Edwin H. Sutherland coined the term "white-collar crime" in 1940 and his theory states that white-collar crime occurs because of exposure to other white-collar criminals, called the Differential Association Theory. This holds true today, although theories of criminology have been broadened and made more complex due to the advent of new technologies that enable new kinds of white-collar crime. Still, Sutherland's theory seems to make the most sense in terms of why white-collar crime has become so prevalent.
The simple pain vs. pleasure theory also applies, to a point. White-collar crime is often committed through a systematic deployment of certain transactions, either personal or electronic, that shifts assets from one place to another (the white-collar criminal's hands).
If we look at the more common views of white collar crime that have come to public attention in recent years, we can start with Ford Motors in the 1970's; three young women were killed in an accident involving a Ford Pinto; it was found that the gas tank feeder tube in the trunk was in a vulnerable position and prone to explode upon impact in a rear-end collision. Ford saw that re-fitting the tubes would increase the production cost of each car by about eleven dollars, so the company refrained from making any changes for seven years; finally, Ford was forced to recall the cars (W. Sue Feinstein, 1996). This would be one profile of white-collar crime: negligence with the motivation to retain profits. In this case, the victims were the 500 or so people who died as a result of the defective gas feed tubes.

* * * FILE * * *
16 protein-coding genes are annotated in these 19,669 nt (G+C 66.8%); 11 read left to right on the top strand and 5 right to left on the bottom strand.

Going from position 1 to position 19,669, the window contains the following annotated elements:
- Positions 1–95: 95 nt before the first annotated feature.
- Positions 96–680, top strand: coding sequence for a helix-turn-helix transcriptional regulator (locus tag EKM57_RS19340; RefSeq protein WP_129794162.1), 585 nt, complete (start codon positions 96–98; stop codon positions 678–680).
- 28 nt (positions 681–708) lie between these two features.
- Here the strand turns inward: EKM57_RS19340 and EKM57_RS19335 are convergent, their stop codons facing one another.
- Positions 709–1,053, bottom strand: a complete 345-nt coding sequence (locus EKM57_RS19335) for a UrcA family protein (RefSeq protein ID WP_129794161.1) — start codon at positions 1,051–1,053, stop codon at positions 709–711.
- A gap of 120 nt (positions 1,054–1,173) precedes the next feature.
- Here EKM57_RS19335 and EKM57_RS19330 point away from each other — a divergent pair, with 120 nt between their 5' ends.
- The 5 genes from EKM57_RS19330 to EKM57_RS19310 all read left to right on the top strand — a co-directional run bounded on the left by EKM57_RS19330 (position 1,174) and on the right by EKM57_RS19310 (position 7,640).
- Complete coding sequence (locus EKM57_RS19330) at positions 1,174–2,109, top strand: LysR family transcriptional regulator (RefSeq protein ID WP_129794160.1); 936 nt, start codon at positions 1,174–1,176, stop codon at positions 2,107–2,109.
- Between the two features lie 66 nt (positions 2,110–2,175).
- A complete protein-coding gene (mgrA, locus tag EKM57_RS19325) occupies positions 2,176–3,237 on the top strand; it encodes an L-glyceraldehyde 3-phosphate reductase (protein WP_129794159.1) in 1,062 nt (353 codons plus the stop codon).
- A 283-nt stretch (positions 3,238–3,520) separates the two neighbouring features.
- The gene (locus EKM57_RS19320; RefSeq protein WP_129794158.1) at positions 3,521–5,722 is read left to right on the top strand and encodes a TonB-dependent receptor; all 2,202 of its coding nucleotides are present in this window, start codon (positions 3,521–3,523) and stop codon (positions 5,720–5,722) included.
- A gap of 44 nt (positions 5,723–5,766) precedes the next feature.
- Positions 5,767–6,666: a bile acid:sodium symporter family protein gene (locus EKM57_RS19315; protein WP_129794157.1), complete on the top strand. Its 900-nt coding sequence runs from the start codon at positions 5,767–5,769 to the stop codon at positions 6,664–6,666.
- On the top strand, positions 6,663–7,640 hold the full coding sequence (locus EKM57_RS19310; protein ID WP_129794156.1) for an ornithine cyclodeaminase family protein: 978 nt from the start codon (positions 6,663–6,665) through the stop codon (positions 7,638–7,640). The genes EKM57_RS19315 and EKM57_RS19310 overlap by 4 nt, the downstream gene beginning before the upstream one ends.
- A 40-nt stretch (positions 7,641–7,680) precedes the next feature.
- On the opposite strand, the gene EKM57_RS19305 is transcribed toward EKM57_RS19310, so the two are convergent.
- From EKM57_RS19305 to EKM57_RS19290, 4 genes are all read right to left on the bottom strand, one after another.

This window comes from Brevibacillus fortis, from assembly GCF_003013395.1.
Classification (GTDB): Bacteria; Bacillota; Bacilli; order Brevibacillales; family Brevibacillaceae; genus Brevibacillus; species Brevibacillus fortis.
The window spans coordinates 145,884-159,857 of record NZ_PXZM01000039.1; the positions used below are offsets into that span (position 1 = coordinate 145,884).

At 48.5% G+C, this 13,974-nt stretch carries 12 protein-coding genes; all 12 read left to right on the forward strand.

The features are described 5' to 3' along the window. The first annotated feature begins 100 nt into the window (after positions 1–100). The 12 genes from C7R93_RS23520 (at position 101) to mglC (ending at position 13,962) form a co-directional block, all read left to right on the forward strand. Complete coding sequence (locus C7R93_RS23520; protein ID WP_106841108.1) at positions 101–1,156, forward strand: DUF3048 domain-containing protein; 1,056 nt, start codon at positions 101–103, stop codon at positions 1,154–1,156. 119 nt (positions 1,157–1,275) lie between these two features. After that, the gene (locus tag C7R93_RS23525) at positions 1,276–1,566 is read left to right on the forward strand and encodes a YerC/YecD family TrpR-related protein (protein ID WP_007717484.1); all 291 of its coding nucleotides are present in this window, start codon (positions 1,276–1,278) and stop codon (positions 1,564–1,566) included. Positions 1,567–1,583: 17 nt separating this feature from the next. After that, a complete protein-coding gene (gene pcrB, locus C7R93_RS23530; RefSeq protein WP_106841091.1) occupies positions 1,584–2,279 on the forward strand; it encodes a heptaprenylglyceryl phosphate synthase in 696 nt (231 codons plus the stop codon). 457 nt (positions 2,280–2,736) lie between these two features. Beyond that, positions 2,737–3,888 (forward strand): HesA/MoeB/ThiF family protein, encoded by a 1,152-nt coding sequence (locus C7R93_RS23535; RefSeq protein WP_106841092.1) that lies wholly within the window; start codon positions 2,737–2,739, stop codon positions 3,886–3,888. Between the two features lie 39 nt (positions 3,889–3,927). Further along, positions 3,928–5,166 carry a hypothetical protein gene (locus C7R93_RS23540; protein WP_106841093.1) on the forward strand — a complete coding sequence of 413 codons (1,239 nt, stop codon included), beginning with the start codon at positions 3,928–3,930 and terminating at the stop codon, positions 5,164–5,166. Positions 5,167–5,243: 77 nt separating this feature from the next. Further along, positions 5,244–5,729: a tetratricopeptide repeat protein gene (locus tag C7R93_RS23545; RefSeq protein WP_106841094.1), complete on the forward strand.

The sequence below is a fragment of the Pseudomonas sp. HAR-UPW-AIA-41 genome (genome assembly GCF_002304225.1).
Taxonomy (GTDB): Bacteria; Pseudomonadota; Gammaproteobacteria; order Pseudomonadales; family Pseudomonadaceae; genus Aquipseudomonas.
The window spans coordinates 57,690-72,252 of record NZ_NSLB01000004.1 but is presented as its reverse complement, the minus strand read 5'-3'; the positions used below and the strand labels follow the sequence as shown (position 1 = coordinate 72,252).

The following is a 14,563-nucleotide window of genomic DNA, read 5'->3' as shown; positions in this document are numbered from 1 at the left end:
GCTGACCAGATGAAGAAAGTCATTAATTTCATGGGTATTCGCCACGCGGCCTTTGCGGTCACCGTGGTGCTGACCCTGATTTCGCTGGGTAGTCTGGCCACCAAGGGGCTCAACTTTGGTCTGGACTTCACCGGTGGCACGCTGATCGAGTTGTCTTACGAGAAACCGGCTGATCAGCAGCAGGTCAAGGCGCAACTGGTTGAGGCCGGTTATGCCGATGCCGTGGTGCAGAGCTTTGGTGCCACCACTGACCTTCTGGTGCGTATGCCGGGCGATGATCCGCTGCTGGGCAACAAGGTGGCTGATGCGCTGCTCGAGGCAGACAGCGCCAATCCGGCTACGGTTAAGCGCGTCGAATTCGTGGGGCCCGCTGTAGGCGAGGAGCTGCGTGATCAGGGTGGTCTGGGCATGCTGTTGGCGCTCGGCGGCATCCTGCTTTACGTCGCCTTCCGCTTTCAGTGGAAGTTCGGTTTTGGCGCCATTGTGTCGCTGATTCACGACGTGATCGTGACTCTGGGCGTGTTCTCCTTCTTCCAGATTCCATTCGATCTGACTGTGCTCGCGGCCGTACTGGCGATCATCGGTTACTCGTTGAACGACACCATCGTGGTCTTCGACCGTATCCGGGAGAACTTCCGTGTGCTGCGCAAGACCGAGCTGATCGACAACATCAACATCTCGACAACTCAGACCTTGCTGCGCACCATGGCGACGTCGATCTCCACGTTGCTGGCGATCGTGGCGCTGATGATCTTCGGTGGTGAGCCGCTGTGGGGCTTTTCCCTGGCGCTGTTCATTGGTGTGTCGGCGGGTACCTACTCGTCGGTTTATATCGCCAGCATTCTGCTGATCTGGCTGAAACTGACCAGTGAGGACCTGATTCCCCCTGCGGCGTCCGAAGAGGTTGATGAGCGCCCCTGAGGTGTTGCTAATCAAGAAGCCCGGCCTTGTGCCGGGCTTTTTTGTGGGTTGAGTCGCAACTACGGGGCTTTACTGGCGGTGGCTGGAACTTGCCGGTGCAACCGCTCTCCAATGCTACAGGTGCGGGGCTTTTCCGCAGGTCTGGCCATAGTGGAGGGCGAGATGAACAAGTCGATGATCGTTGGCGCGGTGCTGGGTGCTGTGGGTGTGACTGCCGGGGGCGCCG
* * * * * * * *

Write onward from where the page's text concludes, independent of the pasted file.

In addition to the Differential Association theory is the Self Control Theory Of Delinquency, also applied to white-collar criminals. Defined as "acts of force or fraud undertaken in pursuit of self interest" (Gottfredson and Hirschi, 1990, p. 15), one can see where the Ford crime fit within this theory, the corporation being the "self" in self-interest.
A look at the famed S&L scandal in the 1980's is an example of how white-collar crime affects the economy. The basic chronology of events began when deregulation enabled S&L corporations to lend money to themselves. In 1980, the FDIC insurance was raised from $40,000 to $100,000. While there were several factors that doomed the S&L industry, such as fixed interest rates on home loans and sudden inflation. The most notorious white-collar criminal involved in the S&L failures was Charles Keating of Lincoln Savings in Irvine, California. He allegedly duped customers into buying "junk bonds" and extracted $1 million from Lincoln Savings in anticipation of the company's collapse, which happened weeks later (Wikipedia). All convictions were later overturned through plea-bargaining and other legal maneuvers, and Keating maintained that the blame for the downfall of Lincoln Savings was with the government regulators and not his actions. This act of white-collar crime fits the bill for both theories named above; Keating was acting in self-interest without regard for the well being of Lincoln or its customers.
Of course, we cannot overlook Enron. The story is complex and frightening with the implications for the